Goldman Sachs hosted an investment advisory call for its clients yesterday, which re-ignited a long running dispute between the cryptocurrency and the banking community.
The investor call, dryly entitled “US Economic Outlook & Implications of Current Policies for Inflation, Gold and Bitcoin”, was announced to Goldman Sachs’ clients last week.
While the invitation gave little away around the nature of the insights the bank was going to share, some in the cryptocurrency community read between the lines, concluding that the financial services giant was about to signal to the market that the recent unprecedented economic events may have finally persuaded the bank to endorse Bitcoin given its association with being a hedge against inflation.
Nothing, it transpired, could have been further than the truth, as the select few who attended the invitation-only call were to quickly learn. Rather than endorsing Bitcoin, the analysts instead presented a scathing analysis of the cryptocurrency.
Bitcoin Is Not An Asset Class?
Almost immediately, the slides from the call were leaked to social media, causing the cryptocurrency community to erupt in displeasure.
In a slide entitled “Cryptocurrencies Including Bitcoin Are Not an Asset Class,” the bank alliterated a number of reasons to support its view that Bitcoin lacked legitimacy, stating that it provides no cash flow or earnings through the exposure to global growth, nor does it provide diversification, nor dampen volatility and has shown no evidence of being an effective hedge against inflation.
Invoking the greater fool theory, the analysts concluded; “We believe that a security whose appreciation is primarily dependent on whether someone else is willing to pay a higher price for it is not a suitable investment for our clients.”
Drugs, Guns, Tulips And Gold
The bank continued to twist the knife by then highlighting historical cases where Bitcoin has been used for illicit purposes.
Goldman analysts were also dismissive of the argument commonly made by bitcoin bulls that while Bitcoin itself does not offer dividends and coupon payments, it has value based on scarcity, in much the same way that gold does. In other words, if gold and silver can have value, then so can Bitcoin.
Tulips were scarce too and still people lost a lot of money, argued the analysts, adding that Bitcoin’s metric rise and subsequent fall were much worse, comparatively, than in Gouda tulip bubble of 1636-37.
The investment analysts also poured scorn on the notion that Bitcoin is actually scarce in the first place, explaining that while there is a fixed supply of 21 million coins, there have been various forks of Bitcoin which, in essence, demonstrates that an abundance of the the cryptocurrency can be increased with the mere click of a button (or few).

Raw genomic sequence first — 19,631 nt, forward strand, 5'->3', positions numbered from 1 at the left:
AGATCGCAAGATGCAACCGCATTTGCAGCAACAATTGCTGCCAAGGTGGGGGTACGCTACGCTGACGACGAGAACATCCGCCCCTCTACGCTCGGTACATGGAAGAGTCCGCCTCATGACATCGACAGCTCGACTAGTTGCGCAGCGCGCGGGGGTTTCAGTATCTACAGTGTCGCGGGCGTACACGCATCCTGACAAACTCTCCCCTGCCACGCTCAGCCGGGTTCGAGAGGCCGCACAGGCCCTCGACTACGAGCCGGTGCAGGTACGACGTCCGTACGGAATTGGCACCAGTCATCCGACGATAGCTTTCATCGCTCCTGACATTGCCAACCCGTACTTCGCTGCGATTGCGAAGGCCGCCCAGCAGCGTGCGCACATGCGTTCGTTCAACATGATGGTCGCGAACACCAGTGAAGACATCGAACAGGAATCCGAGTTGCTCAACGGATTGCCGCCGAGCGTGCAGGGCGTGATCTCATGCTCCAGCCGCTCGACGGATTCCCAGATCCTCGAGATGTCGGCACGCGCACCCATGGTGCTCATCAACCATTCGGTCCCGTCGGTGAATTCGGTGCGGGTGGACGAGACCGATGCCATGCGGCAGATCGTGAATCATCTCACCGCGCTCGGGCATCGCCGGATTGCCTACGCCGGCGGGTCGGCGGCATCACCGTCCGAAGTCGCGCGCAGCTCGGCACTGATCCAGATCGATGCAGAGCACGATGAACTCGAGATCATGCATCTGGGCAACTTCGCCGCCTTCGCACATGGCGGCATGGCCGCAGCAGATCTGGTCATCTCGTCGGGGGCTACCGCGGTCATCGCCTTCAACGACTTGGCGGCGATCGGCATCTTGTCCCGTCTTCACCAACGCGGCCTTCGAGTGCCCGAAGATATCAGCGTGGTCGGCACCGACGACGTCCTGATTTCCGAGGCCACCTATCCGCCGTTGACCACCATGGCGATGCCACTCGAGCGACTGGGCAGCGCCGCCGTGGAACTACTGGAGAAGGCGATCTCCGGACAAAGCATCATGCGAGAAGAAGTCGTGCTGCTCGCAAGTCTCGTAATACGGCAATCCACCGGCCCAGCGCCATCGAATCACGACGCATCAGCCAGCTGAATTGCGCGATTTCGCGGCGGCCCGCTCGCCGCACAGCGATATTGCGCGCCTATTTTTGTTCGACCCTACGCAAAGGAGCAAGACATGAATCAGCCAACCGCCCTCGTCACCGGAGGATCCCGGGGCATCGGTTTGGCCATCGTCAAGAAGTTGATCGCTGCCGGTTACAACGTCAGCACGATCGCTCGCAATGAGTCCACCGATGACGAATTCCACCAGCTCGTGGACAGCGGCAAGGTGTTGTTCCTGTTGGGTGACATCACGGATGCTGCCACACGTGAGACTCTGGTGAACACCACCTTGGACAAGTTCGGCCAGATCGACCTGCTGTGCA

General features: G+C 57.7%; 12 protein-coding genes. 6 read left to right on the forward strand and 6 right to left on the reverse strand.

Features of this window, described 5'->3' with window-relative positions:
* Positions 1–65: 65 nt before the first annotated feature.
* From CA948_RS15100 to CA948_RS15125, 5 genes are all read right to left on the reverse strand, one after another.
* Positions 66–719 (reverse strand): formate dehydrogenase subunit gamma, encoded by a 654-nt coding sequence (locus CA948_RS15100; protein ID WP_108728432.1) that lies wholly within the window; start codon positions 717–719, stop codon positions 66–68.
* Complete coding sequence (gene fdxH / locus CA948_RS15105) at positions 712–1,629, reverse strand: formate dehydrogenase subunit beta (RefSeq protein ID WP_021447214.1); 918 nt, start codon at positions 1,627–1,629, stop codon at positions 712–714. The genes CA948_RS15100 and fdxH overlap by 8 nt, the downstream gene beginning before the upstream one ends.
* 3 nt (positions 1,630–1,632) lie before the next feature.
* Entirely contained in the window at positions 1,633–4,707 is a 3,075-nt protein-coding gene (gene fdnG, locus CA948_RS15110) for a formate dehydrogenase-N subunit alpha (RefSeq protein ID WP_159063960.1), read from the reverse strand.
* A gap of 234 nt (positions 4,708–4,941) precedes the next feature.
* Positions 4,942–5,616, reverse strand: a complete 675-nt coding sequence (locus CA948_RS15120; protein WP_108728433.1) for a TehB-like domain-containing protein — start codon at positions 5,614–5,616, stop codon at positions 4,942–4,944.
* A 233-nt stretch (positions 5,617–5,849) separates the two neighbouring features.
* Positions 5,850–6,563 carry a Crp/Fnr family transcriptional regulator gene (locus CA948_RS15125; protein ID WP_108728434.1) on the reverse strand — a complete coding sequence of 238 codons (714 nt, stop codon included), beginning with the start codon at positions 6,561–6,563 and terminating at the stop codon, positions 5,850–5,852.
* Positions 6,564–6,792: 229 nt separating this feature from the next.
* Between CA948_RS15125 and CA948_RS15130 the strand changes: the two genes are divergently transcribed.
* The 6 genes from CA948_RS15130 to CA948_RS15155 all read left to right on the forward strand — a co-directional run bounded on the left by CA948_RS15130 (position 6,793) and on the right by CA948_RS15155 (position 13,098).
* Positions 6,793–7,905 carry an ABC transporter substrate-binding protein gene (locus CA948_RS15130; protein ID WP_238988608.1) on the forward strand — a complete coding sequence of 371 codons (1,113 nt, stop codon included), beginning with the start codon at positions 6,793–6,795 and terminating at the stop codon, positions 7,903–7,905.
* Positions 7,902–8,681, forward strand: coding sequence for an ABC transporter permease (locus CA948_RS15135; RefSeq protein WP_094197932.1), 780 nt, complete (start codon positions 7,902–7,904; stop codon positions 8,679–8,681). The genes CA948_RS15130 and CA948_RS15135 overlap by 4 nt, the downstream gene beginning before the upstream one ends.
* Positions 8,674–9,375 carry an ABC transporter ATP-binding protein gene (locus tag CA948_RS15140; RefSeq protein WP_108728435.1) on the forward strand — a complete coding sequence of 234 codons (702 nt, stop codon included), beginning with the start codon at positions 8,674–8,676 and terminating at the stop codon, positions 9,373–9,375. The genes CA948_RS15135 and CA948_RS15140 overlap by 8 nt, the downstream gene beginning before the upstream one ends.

It wasn’t purely Bitcoin that received a thumbs-down from the banking giant. The bank also gave gold a short thrift, challenging conventional wisdom that it is a natural hedge against inflation.
Goldman concluded that unlike equities, gold has not consistently outperformed inflation, only doing so in rare high inflation situations. Gold, they added, also does not correlate well to inflation nor offers reliable downside protection.
Goldman, it appears, is no Goldbug.
Reaction From The Bitcoin Community
The reaction from the Bitcoin community was swift, with many taking to twitter to throw shade at the analysts’ comments.
Cameron Winklevoss, co-founder of cryptocurrency brokerage Gemini gave Goldman a lesson on a five year old ruling from the Commodities And Futures Commission.
While Meltem Demirors, Chief Strategy Officer of Coinshares, which provides professional-grade tools and services for investors seeking exposure to the digital asset class, also weighed in.
Demirors suggested that Goldman may not be in the best position to cast aspersions about Bitcoin’s role for money laundering.
Snarky tweets aside, to fully explore the perspective of the cryptocurrency community, I turned to a braintrust of the aforementioned Mrs. Demirors, Bill Baryhydt, CEO of leading cryptocurrency wallet provider Abra and Rory Manchee, Director of Business Development at Brave New Coin, a respected data and research company focused on the blockchain and cryptographic assets industry.
Demirors reminds me that Goldman isn’t infallible, and has made some spectacularly wrong calls in the past concerning massive technology based trends.
“Goldman was bearish on the Internet in 1994”, points out Demirors,”not every call is going to be the right one, and clearly there are many notable investors and institutions who are allocating to Bitcoin.”
In pointing to notable buyers of the cryptocurrency, Demirors may have been referring to Paul Tudor Jones, a leading hedge fund manager, who revealed earlier this month that he has a firm crypto investment strategy in place, allocating 1-2% of his assets in Bitcoin.
In the same vein, a recent analysis of Grayscale trust — a private issuance financial product that enables retail investors to gain exposure to bitcoin through their brokerage account — has indicated that retail buying of Bitcoin has been on a tear over the last month, significantly outstripping supply.